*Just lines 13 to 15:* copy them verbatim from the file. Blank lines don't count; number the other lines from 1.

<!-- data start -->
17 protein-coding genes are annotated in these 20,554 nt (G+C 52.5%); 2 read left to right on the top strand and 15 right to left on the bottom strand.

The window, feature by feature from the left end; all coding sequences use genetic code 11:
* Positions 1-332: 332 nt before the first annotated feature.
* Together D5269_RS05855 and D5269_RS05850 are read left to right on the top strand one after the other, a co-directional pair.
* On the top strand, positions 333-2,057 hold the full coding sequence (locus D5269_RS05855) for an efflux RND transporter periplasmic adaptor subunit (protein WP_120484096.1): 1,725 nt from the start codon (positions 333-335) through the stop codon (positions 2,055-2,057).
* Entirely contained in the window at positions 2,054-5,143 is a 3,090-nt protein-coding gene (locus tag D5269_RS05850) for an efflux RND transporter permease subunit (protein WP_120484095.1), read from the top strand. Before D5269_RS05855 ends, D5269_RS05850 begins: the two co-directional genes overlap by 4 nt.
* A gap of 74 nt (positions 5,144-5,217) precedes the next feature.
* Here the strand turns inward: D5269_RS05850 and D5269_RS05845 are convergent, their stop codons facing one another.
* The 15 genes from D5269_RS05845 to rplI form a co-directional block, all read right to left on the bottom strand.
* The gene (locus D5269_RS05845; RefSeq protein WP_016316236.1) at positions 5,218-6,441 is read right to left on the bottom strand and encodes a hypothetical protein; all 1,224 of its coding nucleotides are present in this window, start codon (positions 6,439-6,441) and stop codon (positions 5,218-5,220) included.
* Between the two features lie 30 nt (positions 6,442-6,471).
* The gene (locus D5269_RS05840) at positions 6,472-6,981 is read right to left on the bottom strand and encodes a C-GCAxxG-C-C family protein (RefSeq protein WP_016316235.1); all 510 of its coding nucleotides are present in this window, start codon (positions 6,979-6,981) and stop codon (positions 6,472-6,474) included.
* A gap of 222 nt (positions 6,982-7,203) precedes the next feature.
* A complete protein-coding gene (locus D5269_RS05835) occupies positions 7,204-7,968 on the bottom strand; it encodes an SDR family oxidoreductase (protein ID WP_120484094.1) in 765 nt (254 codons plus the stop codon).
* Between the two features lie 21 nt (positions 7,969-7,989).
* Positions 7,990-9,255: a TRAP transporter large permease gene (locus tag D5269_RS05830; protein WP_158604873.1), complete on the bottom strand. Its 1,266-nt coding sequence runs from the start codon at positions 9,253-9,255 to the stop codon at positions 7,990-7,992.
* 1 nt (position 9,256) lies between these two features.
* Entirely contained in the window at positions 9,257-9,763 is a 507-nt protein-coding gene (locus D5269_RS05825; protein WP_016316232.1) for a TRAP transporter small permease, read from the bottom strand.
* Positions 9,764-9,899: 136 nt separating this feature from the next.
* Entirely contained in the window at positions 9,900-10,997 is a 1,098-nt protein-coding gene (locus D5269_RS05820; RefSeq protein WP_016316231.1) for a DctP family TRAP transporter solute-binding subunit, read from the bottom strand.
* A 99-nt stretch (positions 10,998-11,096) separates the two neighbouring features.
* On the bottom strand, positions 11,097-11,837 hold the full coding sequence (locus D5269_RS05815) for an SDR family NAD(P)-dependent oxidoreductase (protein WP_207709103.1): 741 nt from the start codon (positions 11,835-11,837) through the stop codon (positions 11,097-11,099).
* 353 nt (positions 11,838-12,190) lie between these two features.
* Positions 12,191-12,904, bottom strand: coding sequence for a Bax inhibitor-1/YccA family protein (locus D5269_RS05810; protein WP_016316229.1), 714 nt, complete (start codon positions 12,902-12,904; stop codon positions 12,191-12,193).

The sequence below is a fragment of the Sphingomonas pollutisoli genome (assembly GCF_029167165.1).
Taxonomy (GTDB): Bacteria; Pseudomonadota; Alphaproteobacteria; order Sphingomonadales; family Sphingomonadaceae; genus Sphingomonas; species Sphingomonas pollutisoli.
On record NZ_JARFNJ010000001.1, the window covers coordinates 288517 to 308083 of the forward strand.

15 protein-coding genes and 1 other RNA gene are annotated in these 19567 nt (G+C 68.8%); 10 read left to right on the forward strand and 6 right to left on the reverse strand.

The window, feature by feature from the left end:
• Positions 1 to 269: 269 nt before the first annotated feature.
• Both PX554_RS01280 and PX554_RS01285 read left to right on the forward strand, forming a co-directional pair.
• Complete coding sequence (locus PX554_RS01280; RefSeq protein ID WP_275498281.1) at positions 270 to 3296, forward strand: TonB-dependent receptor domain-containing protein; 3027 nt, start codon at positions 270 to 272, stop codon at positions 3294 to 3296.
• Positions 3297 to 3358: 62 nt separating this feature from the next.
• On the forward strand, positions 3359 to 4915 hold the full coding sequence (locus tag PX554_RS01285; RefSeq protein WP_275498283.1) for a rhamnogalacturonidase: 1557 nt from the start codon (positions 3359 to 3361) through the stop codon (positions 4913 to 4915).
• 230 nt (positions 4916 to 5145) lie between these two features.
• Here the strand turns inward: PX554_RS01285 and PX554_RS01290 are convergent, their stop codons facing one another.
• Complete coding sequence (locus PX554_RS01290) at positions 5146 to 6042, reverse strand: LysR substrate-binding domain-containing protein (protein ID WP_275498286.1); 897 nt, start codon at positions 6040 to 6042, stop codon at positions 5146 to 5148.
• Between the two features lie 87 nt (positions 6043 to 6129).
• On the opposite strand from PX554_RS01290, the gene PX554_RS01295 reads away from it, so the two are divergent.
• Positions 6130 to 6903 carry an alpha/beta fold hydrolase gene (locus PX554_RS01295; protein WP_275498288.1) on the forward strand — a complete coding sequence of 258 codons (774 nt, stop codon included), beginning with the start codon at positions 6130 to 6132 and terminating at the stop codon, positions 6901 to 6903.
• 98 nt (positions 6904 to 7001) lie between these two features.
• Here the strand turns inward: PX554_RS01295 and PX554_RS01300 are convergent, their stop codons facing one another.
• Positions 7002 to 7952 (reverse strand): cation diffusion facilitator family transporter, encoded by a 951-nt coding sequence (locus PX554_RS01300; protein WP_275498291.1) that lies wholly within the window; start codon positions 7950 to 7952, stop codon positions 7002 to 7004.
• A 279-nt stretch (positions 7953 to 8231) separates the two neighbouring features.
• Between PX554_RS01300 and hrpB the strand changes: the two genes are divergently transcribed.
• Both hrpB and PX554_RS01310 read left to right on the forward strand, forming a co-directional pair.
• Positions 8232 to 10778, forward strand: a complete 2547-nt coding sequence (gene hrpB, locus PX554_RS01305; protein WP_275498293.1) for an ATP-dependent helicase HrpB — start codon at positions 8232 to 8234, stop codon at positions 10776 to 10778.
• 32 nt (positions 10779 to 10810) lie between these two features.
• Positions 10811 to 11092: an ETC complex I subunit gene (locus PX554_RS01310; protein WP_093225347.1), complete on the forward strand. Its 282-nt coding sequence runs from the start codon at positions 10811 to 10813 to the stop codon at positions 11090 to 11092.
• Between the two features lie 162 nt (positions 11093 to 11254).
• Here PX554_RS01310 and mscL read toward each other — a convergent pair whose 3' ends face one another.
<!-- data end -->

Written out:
* A gap of 222 nt (positions 6,982-7,203) precedes the next feature.
* A complete protein-coding gene (locus D5269_RS05835) occupies positions 7,204-7,968 on the bottom strand; it encodes an SDR family oxidoreductase (protein ID WP_120484094.1) in 765 nt (254 codons plus the stop codon).
* Between the two features lie 21 nt (positions 7,969-7,989).